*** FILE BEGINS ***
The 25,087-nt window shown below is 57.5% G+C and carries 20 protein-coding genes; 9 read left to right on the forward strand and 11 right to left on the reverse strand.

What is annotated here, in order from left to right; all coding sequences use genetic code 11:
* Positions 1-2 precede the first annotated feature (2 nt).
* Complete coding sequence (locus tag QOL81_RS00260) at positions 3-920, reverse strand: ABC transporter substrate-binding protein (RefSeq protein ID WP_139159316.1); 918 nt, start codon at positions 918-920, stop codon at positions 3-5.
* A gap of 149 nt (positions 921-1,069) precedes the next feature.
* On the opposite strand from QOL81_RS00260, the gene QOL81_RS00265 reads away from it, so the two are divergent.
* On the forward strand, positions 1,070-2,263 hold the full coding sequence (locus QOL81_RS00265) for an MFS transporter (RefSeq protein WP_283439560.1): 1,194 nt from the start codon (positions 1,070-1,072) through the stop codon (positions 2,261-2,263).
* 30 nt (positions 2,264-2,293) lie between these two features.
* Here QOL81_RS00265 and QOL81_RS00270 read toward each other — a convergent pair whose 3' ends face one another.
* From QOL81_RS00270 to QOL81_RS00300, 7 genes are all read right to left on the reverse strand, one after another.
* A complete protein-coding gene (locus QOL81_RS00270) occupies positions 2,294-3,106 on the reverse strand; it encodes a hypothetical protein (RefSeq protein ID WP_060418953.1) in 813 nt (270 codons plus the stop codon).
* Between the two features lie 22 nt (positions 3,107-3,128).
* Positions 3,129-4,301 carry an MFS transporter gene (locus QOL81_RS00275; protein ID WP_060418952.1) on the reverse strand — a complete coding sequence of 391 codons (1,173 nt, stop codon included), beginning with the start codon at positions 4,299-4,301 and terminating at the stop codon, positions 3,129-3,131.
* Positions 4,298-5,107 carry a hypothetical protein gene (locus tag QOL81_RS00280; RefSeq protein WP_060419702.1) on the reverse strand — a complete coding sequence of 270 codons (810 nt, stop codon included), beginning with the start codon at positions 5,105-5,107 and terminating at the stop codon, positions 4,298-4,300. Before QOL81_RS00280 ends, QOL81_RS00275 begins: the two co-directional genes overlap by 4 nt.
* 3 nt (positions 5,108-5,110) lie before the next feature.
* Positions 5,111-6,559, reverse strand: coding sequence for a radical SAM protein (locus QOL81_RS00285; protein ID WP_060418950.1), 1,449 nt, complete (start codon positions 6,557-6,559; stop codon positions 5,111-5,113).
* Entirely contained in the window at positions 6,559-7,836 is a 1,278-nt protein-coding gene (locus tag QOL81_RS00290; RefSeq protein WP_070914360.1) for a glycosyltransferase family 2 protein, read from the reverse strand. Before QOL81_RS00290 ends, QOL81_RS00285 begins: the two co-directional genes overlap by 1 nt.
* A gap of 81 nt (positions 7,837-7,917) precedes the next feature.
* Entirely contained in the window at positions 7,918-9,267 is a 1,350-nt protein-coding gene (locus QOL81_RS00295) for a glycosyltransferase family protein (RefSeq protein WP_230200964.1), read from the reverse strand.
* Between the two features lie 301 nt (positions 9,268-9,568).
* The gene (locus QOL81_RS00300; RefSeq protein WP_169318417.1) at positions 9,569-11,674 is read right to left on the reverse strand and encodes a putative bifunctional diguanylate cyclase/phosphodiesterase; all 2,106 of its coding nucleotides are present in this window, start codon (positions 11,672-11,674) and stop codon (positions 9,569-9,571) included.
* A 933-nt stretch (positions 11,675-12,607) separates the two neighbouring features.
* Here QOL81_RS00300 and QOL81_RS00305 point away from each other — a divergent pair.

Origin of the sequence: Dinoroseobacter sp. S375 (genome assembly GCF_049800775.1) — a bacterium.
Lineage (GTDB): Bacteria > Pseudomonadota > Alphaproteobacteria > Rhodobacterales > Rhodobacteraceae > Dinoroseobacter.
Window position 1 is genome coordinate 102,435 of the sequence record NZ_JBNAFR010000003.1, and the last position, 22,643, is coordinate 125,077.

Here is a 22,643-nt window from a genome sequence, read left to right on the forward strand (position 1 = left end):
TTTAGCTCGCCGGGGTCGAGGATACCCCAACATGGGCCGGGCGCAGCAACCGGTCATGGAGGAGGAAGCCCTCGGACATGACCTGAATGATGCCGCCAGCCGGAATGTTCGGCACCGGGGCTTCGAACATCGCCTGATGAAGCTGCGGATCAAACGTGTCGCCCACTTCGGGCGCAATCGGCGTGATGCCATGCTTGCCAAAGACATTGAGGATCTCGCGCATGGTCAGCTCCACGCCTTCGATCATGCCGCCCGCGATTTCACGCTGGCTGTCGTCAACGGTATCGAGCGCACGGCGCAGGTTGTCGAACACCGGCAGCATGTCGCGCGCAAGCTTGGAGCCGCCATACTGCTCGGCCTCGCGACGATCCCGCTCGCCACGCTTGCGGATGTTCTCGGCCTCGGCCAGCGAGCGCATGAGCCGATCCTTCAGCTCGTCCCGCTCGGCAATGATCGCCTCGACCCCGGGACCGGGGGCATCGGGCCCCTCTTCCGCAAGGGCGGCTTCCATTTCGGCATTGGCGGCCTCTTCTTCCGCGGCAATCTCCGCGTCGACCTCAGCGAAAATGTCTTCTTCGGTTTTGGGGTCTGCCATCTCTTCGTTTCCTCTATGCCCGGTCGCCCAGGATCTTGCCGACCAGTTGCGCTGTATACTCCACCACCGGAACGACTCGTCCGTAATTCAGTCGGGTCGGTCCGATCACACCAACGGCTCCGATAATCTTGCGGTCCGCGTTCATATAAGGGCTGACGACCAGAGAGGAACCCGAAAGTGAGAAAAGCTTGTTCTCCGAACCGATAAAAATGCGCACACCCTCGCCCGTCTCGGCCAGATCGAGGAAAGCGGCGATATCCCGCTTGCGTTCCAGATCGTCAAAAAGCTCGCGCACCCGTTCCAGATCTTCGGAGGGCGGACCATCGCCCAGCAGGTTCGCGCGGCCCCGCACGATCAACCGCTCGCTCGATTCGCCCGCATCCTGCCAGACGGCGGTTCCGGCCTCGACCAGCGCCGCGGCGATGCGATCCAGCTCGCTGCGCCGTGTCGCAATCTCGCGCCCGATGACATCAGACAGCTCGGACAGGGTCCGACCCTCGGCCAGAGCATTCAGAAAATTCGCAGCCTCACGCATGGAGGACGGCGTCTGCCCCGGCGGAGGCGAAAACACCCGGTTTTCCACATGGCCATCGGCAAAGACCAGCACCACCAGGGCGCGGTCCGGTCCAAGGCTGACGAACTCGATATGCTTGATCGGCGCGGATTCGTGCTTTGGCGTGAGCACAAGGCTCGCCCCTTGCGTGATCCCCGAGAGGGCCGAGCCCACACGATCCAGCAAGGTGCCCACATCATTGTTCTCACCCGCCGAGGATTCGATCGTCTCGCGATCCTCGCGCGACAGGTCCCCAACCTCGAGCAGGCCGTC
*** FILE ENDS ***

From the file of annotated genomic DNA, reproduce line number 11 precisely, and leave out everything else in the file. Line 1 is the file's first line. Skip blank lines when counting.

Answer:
* A complete protein-coding gene (locus QOL81_RS00270) occupies positions 2,294-3,106 on the reverse strand; it encodes a hypothetical protein (RefSeq protein ID WP_060418953.1) in 813 nt (270 codons plus the stop codon).